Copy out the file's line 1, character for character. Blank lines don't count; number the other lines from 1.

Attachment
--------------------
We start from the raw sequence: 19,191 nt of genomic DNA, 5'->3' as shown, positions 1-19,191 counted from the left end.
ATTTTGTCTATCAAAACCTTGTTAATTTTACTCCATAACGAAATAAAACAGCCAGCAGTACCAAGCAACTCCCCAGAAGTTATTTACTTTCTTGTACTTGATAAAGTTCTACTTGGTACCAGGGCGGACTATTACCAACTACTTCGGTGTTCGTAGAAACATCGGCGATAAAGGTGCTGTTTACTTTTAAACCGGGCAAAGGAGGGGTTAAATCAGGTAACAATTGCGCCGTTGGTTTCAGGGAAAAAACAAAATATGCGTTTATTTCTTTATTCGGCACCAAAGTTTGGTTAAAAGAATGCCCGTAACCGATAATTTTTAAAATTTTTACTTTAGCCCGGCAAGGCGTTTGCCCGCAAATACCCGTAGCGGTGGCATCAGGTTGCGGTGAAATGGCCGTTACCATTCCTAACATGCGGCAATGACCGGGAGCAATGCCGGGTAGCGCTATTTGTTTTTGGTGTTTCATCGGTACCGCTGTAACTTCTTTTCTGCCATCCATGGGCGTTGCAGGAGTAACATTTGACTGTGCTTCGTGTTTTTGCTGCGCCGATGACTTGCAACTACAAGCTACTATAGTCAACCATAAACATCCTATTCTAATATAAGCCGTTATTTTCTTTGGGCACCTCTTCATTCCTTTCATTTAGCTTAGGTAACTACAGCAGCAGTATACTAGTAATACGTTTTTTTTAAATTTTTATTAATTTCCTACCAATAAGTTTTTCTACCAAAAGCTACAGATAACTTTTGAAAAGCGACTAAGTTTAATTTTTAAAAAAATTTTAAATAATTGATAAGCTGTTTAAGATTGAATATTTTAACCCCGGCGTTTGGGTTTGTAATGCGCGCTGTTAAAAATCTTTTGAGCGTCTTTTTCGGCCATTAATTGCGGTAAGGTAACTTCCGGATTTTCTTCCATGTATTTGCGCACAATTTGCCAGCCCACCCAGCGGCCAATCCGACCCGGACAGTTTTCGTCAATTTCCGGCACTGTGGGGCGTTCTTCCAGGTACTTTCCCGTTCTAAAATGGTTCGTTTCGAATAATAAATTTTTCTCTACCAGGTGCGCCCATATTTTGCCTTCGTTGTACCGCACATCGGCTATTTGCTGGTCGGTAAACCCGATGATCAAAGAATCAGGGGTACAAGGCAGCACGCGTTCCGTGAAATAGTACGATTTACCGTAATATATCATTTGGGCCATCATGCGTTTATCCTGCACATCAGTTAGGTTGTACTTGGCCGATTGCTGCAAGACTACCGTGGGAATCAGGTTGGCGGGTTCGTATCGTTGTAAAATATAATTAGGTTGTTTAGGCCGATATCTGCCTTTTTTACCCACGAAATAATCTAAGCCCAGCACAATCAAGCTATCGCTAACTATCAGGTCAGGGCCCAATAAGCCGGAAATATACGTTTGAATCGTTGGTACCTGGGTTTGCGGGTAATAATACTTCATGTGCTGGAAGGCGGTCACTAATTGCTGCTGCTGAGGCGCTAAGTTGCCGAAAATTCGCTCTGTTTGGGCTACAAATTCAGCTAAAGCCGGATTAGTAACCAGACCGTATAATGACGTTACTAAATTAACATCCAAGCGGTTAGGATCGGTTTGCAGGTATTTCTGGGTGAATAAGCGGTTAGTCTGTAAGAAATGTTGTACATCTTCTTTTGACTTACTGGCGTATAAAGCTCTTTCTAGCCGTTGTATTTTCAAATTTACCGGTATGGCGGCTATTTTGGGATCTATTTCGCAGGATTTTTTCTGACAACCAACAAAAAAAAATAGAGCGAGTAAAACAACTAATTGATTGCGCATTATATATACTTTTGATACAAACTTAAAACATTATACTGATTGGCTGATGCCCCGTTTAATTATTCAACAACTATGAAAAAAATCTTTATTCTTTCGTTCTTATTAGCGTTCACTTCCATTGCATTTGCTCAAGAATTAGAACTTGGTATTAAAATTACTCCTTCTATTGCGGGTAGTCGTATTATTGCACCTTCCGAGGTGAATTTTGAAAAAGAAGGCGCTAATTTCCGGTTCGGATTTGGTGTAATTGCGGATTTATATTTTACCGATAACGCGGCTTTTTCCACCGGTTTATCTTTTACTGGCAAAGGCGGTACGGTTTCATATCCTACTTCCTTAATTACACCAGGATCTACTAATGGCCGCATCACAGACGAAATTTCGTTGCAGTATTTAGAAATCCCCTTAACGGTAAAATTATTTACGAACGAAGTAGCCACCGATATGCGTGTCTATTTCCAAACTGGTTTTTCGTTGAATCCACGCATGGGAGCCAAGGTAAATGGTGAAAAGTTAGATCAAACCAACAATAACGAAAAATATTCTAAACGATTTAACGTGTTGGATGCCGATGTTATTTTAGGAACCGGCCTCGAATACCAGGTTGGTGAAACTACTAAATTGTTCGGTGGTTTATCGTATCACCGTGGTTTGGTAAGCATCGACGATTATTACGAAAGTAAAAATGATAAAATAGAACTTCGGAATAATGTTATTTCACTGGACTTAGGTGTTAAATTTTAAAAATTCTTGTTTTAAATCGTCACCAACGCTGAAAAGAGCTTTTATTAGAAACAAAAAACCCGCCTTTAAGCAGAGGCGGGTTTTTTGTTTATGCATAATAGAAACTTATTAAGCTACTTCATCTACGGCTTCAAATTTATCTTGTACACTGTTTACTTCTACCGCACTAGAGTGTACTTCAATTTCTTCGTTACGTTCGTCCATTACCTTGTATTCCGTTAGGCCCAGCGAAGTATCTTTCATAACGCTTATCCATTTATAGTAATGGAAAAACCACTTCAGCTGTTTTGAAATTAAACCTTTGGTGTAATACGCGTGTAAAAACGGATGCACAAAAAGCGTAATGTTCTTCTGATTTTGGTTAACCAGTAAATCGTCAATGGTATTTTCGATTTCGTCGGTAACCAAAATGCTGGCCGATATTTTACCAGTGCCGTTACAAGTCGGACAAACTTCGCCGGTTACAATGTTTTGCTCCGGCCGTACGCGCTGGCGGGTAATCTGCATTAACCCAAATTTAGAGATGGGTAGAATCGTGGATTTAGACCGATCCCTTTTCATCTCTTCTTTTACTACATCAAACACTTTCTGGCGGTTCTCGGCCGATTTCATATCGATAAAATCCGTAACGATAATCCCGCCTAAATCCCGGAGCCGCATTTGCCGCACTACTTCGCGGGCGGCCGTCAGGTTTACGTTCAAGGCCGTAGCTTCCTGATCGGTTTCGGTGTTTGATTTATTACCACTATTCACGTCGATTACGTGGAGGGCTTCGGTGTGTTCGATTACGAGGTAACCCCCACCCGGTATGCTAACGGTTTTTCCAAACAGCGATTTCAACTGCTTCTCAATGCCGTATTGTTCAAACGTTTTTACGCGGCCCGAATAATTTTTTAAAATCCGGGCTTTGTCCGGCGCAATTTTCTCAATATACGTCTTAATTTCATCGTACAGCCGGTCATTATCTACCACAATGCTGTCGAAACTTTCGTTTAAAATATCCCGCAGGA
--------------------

We start from the raw sequence: 19,191 nt of genomic DNA, 5'->3' as shown, positions 1-19,191 counted from the left end.